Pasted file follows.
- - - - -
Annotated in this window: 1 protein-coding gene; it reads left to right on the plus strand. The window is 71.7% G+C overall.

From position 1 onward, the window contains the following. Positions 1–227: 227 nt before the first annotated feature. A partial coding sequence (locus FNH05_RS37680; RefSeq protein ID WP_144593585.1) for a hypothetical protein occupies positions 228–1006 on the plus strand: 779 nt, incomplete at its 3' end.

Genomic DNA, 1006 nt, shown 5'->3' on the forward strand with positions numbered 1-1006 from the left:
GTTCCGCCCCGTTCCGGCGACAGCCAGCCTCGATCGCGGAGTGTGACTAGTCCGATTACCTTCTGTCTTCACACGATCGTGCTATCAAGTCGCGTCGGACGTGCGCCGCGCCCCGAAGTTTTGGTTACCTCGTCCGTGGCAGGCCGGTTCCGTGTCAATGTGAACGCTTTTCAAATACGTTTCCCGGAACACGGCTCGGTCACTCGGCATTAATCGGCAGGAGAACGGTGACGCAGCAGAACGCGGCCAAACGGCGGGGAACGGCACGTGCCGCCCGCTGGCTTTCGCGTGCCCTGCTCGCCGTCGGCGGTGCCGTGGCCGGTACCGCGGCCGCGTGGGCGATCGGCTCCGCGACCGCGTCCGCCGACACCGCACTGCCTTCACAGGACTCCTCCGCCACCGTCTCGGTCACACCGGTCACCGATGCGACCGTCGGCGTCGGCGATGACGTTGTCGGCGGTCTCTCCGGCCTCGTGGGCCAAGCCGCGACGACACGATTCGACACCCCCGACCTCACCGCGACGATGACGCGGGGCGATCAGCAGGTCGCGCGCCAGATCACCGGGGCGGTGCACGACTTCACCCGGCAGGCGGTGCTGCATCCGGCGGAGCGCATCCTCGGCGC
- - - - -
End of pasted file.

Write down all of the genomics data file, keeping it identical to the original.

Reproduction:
Annotated in this window: 1 protein-coding gene; it reads left to right on the plus strand. The window is 71.7% G+C overall.

From position 1 onward, the window contains the following. Positions 1–227: 227 nt before the first annotated feature. A partial coding sequence (locus FNH05_RS37680; RefSeq protein ID WP_144593585.1) for a hypothetical protein occupies positions 228–1006 on the plus strand: 779 nt, incomplete at its 3' end.

Genomic DNA, 1006 nt, shown 5'->3' on the forward strand with positions numbered 1-1006 from the left:
GTTCCGCCCCGTTCCGGCGACAGCCAGCCTCGATCGCGGAGTGTGACTAGTCCGATTACCTTCTGTCTTCACACGATCGTGCTATCAAGTCGCGTCGGACGTGCGCCGCGCCCCGAAGTTTTGGTTACCTCGTCCGTGGCAGGCCGGTTCCGTGTCAATGTGAACGCTTTTCAAATACGTTTCCCGGAACACGGCTCGGTCACTCGGCATTAATCGGCAGGAGAACGGTGACGCAGCAGAACGCGGCCAAACGGCGGGGAACGGCACGTGCCGCCCGCTGGCTTTCGCGTGCCCTGCTCGCCGTCGGCGGTGCCGTGGCCGGTACCGCGGCCGCGTGGGCGATCGGCTCCGCGACCGCGTCCGCCGACACCGCACTGCCTTCACAGGACTCCTCCGCCACCGTCTCGGTCACACCGGTCACCGATGCGACCGTCGGCGTCGGCGATGACGTTGTCGGCGGTCTCTCCGGCCTCGTGGGCCAAGCCGCGACGACACGATTCGACACCCCCGACCTCACCGCGACGATGACGCGGGGCGATCAGCAGGTCGCGCGCCAGATCACCGGGGCGGTGCACGACTTCACCCGGCAGGCGGTGCTGCATCCGGCGGAGCGCATCCTCGGCGC